Delving deeper into the criticisms of the movement, the need for reform, and what families can expect, author Rick Morton helps shape realistic perceptions of the challenges and rewards adoptive parents face in transnational adoptions. Through illuminating the work internationally adoptive families can expect, KnowOrphans offers solutions for the church in remedying the ills and deficiencies surrounding the church's role in equipping and supporting families before, during, and after the adoption process. Knowing that the church's response and attitude should be one that goes beyond adoption, KnowOrphans also addresses the complexities of how Christians are to respond ethically, compassionately, and comprehensively to the biblical call to care for orphans. KnowOrphans is the next step in conversation as this evangelically based movement of orphan care matures and begins to live out James 1:27 globally.
1) Yes, there are needy people all over the world. One person, one group, one movement cannot help them all. Our talents and desires are drawn to different opportunities in which to serve others.
2) Some areas of the world are more equipped to handle the crises of need, and should therefore share of their bounty with others not so blessed with resources.
I appreciate Rick Morton's desire to moderate the statistics of the worldwide orphan situation. Some of the numbers we read, see or hear in reports are (knowingly or not) inflated in order to draw peoples' attention to this particular issue. This clouds the business at hand and does nothing to instill confidence in people wondering if money or other resources invested in a particular cause or charity are being used as intended.
He also makes it clear, repeatedly, that no everyone has the call to adopt, whether it be close to home or internationally. And Mr. Morton does a better job than most at making it clear that someone not able for whatever reason to go all in and adopt numerous times from the international scene is any "less worthy" than someone who does.
If I had a concern with the book it is with the emphasis in tying evangelism to the giving of resources in country or by adopting internationally to live in the United States (or wherever). Admittedly, as the subtitle of the book is "Mobilizing the Church for Global Orphanology", the target audience is Christian; we Christians, as are adherents of other religions of the world, desire to share our good news with others.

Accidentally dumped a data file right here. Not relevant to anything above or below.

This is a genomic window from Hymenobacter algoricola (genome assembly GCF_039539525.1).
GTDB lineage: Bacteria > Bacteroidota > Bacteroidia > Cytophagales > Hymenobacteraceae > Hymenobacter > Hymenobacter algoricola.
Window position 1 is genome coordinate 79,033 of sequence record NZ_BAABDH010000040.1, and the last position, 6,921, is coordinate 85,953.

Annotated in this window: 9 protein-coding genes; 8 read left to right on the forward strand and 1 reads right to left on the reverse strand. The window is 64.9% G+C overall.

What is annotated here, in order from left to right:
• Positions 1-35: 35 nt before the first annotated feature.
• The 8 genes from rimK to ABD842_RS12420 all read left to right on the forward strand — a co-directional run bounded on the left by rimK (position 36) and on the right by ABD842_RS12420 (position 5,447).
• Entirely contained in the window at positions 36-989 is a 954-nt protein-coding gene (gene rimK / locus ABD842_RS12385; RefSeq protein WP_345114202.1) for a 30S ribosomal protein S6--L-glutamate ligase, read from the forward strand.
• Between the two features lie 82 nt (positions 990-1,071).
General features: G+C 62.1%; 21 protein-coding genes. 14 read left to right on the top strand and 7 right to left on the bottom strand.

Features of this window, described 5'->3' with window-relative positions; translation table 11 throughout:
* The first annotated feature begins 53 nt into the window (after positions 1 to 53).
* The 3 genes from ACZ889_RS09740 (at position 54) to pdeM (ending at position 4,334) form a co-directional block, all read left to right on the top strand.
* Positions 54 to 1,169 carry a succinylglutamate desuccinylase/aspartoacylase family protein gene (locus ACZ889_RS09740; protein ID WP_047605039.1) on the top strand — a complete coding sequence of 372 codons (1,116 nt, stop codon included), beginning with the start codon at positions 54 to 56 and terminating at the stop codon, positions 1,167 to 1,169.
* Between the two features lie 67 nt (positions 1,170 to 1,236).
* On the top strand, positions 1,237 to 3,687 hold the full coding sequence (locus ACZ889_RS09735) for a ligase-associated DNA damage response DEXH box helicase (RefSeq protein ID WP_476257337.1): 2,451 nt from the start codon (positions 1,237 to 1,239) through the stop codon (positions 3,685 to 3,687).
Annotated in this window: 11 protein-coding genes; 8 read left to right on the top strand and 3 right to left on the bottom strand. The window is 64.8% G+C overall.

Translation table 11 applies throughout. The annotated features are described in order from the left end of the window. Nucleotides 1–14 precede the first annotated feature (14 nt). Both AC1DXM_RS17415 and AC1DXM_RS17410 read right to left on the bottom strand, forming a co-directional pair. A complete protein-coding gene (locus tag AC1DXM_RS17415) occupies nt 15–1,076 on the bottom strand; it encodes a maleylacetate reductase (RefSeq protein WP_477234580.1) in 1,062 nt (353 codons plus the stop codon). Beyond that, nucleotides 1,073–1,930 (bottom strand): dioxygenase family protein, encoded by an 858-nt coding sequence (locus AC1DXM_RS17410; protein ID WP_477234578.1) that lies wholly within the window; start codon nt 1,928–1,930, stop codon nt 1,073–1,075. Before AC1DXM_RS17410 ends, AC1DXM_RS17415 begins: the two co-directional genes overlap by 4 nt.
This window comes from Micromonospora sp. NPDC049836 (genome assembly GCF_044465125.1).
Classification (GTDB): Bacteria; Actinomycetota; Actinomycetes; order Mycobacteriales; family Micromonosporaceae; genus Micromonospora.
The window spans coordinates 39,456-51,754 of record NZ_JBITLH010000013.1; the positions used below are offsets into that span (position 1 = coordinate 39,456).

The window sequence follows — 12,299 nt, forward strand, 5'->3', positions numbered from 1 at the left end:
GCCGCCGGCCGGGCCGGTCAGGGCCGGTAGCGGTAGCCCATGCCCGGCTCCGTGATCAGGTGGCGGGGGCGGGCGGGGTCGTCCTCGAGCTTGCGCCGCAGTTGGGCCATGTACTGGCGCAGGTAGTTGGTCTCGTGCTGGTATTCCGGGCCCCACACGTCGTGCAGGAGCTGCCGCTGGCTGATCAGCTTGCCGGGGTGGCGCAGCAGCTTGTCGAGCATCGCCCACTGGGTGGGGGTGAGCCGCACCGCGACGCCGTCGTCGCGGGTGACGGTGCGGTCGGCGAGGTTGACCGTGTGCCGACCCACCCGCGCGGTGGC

James 1:27 says, "Pure religion and undefiled before God and the Father is this, To visit the fatherless and the widows in their affliction, and to keep himself unspotted from the world." I believe we must be careful not to limit our charitable efforts to those who will (at least give lip service) to our beliefs. The 5,000 did not have to swear an oath of loyalty or sign a declaration of beliefs before they got some of the loaves and fishes.
Morton gives a good resource, framework and argument for the cause close to his heart, orphans of the world. He provides valuable information to a people who believe in giving service. He takes on criticism of the world's orphan care groups and provides information on how to mitigate the problems. KnowOrphans: Mobilizing the Church for Global Orphanology" is a valuable resource for any service or charitable organization, no matter the cause or beliefs of the group members.
Rick Morton is the father of three transnational adopted children and coauthor of the popular book "Orphanology: Awakening to Gospel-Centered Adoption and Orphan Care." His dedication to the plight of orphans extends beyond his own family. The Mortons were cofounders of Promise 139, an international orphan-hosting ministry based in Hattiesburg, Mississippi. An inspiring speaker for the gospel to be expressed by the church living out God’s heart for the fatherless, Rick presents at adoption and orphan-care conferences and pastor’s conferences. Rick and his family live in the Greater Memphis area. (from the Litfuse site)
(disclaimer: I received a copy of this book from Litfuse Publicity at no cost to me in exchange for my honest review. I was not required to give a positive review, nor was any other compensation given or received.)